Visitor Question

No MMI After Suffering a Broken Leg One Year Ago…

Submitted By: Cheryl (Grand Junction, CO)

My husband suffered a broken leg at work. A mud motor rolled off the forklift and hit my husband’s leg and broke it. He had to have surgery and screws were placed in his leg. He then needed an additional surgery to remove the screws in his ankle because they were grinding into his bone (the screws were supposed to stay in his ankle but they created too much pain).

So two surgeries and almost a year later (on April 6th), and we have yet to receive his MMI (Maximum Medical Improvement). We don’t want to lose his benefits for this taking so long. What are our options? Thanks.

Disclaimer: Our response is not formal legal advice and does not create an attorney-client relationship. It is generic legal information based on the very limited information provided. Do not rely upon the information in our response, or anywhere else on this site, when deciding the proper course of a legal matter. Always get a personalized case review from a local attorney.

Answer

Dear Cheryl,

An understanding of the term “Maximum Medical Improvement” might be helpful in answering your question…

Maximum Medical Improvement, also referred to as “MMI”, refers to that stage of treatment for an injured employee covered by workers compensation insurance wherein further treatment will not be able to improve his medical condition.

This occurs in a few ways:

– It can occur when your husband’s injuries have been stabilized and further medical treatment is unnecessary.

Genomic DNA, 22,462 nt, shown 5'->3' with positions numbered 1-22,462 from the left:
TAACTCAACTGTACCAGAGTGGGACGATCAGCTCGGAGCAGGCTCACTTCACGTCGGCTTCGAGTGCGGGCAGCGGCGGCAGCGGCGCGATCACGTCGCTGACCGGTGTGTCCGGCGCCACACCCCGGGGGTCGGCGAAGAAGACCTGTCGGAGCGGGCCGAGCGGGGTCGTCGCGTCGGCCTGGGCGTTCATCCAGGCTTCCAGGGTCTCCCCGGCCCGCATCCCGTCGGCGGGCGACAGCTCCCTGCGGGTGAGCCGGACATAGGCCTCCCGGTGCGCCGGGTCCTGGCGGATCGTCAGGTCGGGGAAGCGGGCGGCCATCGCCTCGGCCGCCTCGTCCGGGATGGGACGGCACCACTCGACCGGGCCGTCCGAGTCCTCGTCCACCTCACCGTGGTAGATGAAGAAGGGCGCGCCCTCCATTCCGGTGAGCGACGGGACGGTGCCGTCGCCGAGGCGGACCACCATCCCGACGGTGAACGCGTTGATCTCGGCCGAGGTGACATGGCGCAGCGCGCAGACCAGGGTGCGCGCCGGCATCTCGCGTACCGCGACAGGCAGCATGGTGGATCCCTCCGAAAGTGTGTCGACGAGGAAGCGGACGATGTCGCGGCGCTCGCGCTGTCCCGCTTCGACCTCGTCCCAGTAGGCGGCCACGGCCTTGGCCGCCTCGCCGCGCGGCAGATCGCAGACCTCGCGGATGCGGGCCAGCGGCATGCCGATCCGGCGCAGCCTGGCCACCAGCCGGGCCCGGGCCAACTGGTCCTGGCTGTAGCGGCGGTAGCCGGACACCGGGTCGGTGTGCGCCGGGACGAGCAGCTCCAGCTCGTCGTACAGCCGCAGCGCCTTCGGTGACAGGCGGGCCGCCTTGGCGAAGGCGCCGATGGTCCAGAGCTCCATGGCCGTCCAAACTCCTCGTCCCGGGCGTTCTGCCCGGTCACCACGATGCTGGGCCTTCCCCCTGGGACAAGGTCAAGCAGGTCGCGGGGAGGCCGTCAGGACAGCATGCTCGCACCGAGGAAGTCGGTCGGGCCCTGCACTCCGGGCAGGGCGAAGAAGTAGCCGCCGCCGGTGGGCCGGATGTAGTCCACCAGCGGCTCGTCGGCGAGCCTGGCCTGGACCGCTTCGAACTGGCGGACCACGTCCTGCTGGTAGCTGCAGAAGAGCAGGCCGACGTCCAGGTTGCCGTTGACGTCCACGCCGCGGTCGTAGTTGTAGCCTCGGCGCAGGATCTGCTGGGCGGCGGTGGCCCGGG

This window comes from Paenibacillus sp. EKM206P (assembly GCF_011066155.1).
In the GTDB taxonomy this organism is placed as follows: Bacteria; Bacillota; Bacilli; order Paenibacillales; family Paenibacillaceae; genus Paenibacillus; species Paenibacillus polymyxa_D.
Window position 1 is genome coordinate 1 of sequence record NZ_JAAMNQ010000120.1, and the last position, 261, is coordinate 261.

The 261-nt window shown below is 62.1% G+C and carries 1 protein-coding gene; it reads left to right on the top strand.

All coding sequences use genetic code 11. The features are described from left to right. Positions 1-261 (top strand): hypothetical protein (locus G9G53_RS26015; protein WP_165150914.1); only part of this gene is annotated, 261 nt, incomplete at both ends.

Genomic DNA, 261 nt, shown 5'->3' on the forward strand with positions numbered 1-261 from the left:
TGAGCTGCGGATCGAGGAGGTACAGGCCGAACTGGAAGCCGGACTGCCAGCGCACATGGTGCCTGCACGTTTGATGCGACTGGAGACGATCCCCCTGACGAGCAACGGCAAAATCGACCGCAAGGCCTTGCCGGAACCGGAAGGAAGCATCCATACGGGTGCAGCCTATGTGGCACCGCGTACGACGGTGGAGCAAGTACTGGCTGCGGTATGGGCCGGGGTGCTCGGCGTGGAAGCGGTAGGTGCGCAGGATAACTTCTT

– It can occur when your husband has fully recovered from his injury.

– It can also occur when your husband’s injuries aren’t fully stabilized, but there just is no existing medical treatment which will stabilize his condition.

Once it is medically determined that your husband’s injures have reached MMI, any temporary disability payments will cease. Once that occurs your husband’s condition will be fully reviewed in an effort to determine whether his disability is permanent or partial.

That is where an injured employee’s assessment of his own condition may, and often does, conflict with the employer’s doctors. This occurs because the degree of disability determines the amount of money your husband will be paid by the workers compensation insurance company.

Under the facts you present there isn’t any reason why your husband would lose his benefits. Until such time as your husband’s treatment has reached MMI he should continue to receive temporary benefits.

When he reaches MMI they will tell him. At that point the insurance company should make him a settlement offer. If you or you husband have any questions simply ask the insurance company representative. In the meantime let’s hope your husband’s condition improves.

The above is general information. Laws change frequently, and across jurisdictions. You should get a personalized case evaluation from a licensed attorney. Find a local attorney to give you a free case review here , or call (888) 647-2490.

Best of luck,

Published: February 17, 2012

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